Saturday, November 3, 2007

About me, as a reader

Thomas McGuane's The Cadence of Grass taught me something about myself as a reader: I have to be able to either empathize with or laugh at the main character (or one of the main characters) or I can't sustain interest. Which is exactly what happened to this book.

The book opens as Paul Whitelaw walks into his father-in-law's wake. He's estranged from his wife Evelyn, never got along with her family, and immediately gets into a confrontation with his sister-in-law, Natalie. The conversation consists mostly of her baiting him in a very stitled and not-terribly-subtle way ("But all that water under the bridge! The otherwise admirable but nonmeshing complexities of character, the lack of the children, the -- evidently! -- dimming prospects of a nonstarter in the workplace!"). The book started to lose me there. My interest perked up again briefly when the primary driver of the plot was revealed: old man Whitelaw's will. The Whitelaw family owned a bottling plant, and old man Whitelaw made Paul the CEO of it, denied everyone else an income from it except for matriarch Mrs. Whitelaw, and decreed that the plant could be sold only if Paul reconciled with Evelyn.

But I couldn't bring myself to care. Initially, I felt sympathy for Paul. What must it be like to be attacked by page upon page of stilted dialogue at your father-in-law's wake? He was just trying to be nice in that scene. Well, actually, that turned out to be the only time. Paul's an asshole. And not a complex, brilliant-but-troubled asshole like Dr. Gregory House. Not even a spoiled, egomanical, almost comical asshole like the characters in Plum Sykes' novels. Just a garden-variety asshole. He probably does park his car in handicapped spaces while handicapped people make handicapped faces, or use public toilets and piss on the seat and walk around in summertime saying "How 'bout that heat?" He's sleeping with his probation officer (long, boring story) and treating her like shit. He's hitting on Natalie when her husband's not around, despite the evisceration she gave him. His first order of business as CEO is to walk into the bottling plant and start treating everyone like shit. He's just an asshole, and the rest of them weren't sufficiently interesting enough to me to bother.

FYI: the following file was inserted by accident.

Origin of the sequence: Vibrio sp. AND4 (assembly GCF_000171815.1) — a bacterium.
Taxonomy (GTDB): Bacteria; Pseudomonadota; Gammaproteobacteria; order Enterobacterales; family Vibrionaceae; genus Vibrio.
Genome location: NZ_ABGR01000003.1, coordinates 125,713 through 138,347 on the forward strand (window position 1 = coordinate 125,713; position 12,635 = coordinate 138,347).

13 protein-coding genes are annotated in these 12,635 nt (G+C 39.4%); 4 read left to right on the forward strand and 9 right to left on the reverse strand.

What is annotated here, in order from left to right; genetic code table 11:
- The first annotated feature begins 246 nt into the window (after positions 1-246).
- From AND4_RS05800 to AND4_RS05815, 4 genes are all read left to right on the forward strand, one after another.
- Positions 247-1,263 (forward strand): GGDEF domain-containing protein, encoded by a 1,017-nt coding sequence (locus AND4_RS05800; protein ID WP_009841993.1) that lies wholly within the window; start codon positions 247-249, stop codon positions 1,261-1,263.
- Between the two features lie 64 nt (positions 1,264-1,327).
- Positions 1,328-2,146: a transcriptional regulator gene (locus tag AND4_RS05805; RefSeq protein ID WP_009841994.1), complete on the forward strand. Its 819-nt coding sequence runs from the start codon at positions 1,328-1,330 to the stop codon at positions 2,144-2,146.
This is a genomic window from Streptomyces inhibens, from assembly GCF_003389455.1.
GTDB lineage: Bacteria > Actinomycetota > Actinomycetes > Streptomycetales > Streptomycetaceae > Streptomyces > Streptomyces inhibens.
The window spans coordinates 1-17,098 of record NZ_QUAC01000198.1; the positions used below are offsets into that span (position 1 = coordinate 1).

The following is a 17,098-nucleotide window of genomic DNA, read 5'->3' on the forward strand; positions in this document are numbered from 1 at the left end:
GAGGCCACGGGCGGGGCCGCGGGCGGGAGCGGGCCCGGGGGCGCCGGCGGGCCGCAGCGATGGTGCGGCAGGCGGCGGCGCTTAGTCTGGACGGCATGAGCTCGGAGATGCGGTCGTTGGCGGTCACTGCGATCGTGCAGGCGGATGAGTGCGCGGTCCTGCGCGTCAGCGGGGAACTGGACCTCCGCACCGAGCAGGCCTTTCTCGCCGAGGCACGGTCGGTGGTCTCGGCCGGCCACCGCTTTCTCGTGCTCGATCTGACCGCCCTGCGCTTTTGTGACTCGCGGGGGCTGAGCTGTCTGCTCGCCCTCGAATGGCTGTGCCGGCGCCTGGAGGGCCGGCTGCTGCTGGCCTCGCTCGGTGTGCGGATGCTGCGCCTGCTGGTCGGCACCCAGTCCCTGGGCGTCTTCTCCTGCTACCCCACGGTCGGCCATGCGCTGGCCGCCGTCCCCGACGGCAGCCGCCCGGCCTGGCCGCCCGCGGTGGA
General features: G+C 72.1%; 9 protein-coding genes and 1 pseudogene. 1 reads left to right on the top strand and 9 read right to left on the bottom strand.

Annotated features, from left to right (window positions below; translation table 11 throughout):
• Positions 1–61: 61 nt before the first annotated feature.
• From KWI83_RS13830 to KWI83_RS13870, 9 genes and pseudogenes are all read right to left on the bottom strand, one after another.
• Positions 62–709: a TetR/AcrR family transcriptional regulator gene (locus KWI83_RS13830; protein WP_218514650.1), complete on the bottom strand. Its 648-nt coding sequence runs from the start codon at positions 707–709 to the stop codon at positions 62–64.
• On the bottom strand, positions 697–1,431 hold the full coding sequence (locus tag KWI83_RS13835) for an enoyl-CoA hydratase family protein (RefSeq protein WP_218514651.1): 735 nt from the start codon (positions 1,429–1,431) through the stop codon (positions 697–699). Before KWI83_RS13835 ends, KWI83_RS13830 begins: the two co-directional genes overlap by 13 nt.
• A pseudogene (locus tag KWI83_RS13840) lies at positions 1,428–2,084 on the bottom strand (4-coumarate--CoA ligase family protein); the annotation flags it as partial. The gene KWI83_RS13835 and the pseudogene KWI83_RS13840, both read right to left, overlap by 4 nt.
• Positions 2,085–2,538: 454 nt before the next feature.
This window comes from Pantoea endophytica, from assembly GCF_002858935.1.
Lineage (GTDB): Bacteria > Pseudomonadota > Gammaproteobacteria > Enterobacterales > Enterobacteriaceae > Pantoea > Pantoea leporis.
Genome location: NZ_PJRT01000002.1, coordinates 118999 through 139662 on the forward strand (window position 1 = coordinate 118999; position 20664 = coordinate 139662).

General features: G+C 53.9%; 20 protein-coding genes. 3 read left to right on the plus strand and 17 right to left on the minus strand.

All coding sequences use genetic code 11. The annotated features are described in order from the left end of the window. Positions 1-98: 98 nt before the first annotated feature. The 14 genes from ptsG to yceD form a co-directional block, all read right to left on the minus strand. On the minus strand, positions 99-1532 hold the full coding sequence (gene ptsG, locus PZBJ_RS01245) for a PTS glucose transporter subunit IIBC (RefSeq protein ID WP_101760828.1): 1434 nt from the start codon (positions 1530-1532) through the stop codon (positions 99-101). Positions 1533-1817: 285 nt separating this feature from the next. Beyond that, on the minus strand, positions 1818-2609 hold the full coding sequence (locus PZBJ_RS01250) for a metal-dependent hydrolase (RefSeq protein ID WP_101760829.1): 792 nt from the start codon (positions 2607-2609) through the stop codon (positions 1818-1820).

Before I committed my slamming of this book to the internets, I checked out what others had to say. The book jacket, not that you can trust them, makes McGuane out to be a distinguished writer. I'd never heard of him and wanted to do a bit of research before I sounded like the high-school student complaining in his final paper about what a shitty writer Shakespeare was. I noticed that this book got extremely mixed reviews, in the sense that the reviewer (whether a pro writing for an established magazine or "420lulubelle" writing for Amazon) either loved the book or hated it. There wasn't much middle ground, very few "This one was sort of OK" opinions. You can put me firmly in the "hate" camp.

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